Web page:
In the meantime, I wrote a little fic for the Awesome Ladies Ficathon! Woo hoo! But, because I always want to edit things — which you can't do with a comment-fic — I'm putting it up here instead of there.
Title: Pie or Death
Fandoms: BtVS/Pushing Daisies
Characters: Drusilla and Ned
Word Count: 460
Author’s Quickie Synopsis of Pushing Daisies: When Ned the Pie Maker touches dead things, they return to life — until he touches them again. Sad experience led him to discover that if the thing resurrected stayed alive for more than one minute, a living thing nearby would promptly drop dead, thereby retaining the balance of life and death.
Summary: Someone out there likes daisies. And pie.
Near closing one night, an odd woman came into The Pie Hole. That was not an unusual occurrence in and of itself. Ned the Pie Maker suspected that odd people were the only kind he came across. This particular woman was odder than most. She stood swaying next to the display counter, talking to the pies.
“You’re looking very well, dearie, considering,” she told the Apricot Ginger Marvel.
“Considering what?” asked Ned. “I mean -- may I help you?”
“Oh yes,” said the woman, who promptly reached across the counter and ran a sharp fingernail across his cheek. There was a tell-tale flash of light. Ned watched as vibrant, warm color ran up the woman’s (previously very pale) arm and blossomed across her face. The sparkle of her blue eyes, the warm glow of her cheeks, and the sheen of her dark hair were nearly as bright as the splash of Ned’s blood on her finger. Her eyes opened wider and she took a deep, gasping breath. She blinked and seemed to remember something.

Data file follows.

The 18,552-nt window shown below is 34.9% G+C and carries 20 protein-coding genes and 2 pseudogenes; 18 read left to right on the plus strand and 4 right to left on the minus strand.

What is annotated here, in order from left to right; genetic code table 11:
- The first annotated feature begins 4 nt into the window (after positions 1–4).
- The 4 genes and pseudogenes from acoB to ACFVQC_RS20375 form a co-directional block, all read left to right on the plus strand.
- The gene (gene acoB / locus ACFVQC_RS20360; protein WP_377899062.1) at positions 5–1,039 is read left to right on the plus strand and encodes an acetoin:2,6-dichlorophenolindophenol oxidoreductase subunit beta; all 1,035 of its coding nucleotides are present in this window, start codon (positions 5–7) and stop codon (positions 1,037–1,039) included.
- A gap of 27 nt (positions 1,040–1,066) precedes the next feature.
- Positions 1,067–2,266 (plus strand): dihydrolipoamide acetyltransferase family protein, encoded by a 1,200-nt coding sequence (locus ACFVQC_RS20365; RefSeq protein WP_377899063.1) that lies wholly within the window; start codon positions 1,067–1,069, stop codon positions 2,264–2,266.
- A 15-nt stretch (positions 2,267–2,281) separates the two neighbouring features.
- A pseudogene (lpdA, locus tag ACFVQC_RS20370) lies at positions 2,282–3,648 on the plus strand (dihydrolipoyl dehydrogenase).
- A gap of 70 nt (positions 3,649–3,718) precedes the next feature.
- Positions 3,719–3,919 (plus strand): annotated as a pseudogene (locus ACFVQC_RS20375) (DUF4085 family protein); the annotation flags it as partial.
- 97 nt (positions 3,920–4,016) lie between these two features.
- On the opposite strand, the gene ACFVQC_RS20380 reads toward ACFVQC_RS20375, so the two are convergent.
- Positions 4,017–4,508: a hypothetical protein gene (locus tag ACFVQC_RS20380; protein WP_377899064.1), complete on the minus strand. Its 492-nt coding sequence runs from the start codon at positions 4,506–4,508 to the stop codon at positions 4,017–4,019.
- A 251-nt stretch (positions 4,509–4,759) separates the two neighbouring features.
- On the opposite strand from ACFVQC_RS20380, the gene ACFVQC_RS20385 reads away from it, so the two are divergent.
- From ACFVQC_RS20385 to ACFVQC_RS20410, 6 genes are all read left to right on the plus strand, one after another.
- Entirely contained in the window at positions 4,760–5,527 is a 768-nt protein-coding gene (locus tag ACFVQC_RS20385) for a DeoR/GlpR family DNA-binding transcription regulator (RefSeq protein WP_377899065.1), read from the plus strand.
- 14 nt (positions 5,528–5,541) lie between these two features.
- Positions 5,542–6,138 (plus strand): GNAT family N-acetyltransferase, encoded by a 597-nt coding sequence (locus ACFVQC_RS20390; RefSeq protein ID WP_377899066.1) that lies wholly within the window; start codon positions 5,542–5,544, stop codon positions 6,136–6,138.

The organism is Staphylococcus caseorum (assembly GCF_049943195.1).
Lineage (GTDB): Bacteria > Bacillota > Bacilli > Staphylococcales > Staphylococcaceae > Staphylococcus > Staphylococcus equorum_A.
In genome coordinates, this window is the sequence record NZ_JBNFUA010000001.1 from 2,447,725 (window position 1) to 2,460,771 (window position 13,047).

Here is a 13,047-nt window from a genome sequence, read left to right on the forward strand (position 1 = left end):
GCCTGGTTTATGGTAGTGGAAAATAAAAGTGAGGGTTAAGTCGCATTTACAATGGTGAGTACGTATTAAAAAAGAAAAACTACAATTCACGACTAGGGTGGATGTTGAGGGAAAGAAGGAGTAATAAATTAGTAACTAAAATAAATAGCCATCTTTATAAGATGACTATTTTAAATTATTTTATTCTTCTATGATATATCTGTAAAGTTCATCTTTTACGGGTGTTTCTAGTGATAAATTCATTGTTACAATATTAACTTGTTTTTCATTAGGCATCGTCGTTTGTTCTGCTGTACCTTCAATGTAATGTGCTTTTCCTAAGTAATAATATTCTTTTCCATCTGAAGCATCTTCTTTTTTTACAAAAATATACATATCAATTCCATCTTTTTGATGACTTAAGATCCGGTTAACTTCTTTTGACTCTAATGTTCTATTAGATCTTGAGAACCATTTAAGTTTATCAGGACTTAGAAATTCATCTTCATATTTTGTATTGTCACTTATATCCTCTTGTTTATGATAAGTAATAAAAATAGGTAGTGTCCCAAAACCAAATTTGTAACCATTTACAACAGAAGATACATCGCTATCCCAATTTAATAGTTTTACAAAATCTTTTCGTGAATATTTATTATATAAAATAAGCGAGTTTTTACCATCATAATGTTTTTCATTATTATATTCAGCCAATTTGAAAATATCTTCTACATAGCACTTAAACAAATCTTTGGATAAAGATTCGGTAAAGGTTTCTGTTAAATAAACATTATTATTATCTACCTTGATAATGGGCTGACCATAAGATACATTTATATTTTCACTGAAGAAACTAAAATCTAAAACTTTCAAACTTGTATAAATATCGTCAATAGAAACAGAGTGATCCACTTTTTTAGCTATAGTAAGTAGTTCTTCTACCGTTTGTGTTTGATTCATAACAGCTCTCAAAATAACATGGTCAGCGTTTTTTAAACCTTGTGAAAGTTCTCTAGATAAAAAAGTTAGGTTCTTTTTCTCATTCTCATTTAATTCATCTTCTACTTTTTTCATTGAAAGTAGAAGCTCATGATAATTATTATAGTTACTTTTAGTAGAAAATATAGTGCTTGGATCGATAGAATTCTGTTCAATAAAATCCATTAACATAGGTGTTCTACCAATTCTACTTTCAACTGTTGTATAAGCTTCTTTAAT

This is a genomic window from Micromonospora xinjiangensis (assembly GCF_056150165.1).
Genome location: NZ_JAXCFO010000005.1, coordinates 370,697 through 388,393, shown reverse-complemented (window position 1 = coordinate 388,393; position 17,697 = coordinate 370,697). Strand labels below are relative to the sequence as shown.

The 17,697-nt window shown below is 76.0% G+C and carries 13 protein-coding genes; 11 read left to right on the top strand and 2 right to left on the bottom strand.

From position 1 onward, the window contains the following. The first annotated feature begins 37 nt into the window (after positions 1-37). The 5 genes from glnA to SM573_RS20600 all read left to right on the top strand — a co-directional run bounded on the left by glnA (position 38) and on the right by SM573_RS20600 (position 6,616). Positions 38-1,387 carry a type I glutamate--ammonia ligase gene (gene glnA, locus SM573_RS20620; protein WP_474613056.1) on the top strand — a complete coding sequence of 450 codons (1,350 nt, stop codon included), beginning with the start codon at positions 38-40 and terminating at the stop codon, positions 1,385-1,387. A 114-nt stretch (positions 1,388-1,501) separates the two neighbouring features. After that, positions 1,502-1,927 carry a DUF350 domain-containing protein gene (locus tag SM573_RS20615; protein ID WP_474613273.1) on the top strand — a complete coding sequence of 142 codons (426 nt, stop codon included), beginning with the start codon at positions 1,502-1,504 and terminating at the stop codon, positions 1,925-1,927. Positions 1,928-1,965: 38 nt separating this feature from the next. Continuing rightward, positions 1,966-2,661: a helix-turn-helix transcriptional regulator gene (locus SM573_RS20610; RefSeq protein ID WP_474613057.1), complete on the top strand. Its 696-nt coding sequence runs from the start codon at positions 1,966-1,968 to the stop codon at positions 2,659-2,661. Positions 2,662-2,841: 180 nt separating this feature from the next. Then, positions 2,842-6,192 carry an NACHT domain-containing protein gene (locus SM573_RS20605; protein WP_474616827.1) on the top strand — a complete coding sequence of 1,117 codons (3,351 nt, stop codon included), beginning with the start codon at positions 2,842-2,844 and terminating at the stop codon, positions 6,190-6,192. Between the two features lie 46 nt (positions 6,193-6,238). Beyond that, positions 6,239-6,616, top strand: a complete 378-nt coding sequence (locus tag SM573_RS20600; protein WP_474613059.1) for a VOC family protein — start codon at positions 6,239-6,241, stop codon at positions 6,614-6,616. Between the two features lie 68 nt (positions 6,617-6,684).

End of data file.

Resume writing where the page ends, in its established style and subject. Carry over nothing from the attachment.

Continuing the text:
“Just one bite,” she murmured to herself.
Her attention returned to the display case. “I’ll have some of that one please.” She pointed at the Lemon Cloud Nine. Ned took his hand away from his stinging cheek and hastened to serve up a slice. Somehow, time seemed very important just then.
The woman took a dainty bite and hummed with pleasure. Ned was charmed to see someone enjoying his handiwork.
He planned to ask something less rude than “what are you?” if he could just figure out how to phrase it. He opened his mouth a couple of times, but nothing came.
Just as he thought it was getting on a minute since the woman had sliced his cheek open, she patted his hand. There was another flash and all the color drained from her at once. Only the blood on her hand retained its vivid hue. She promptly popped the finger into her mouth and licked it thoroughly, making the same yummy-humming sound as when she’d sampled the pie. Ned decided it was not that charming, after all.
“My mother ate lemons,” she informed Ned. “Today was her birthday. I wanted to remember the tingle on my tongue.”
“Did you?” asked Ned.
“Oh, yes. But you are just as refreshing. Like honey and bubbles. And salamanders.”
Before he could decide what to ask her next — What did you think of the pie? Why me? Salamanders? — she had slipped out the front doors. The only trace that she had been there was the partially eaten slice of pie on the counter and the blood droplets sliding down his cheek.
Ned had the impression that it could have been much worse.
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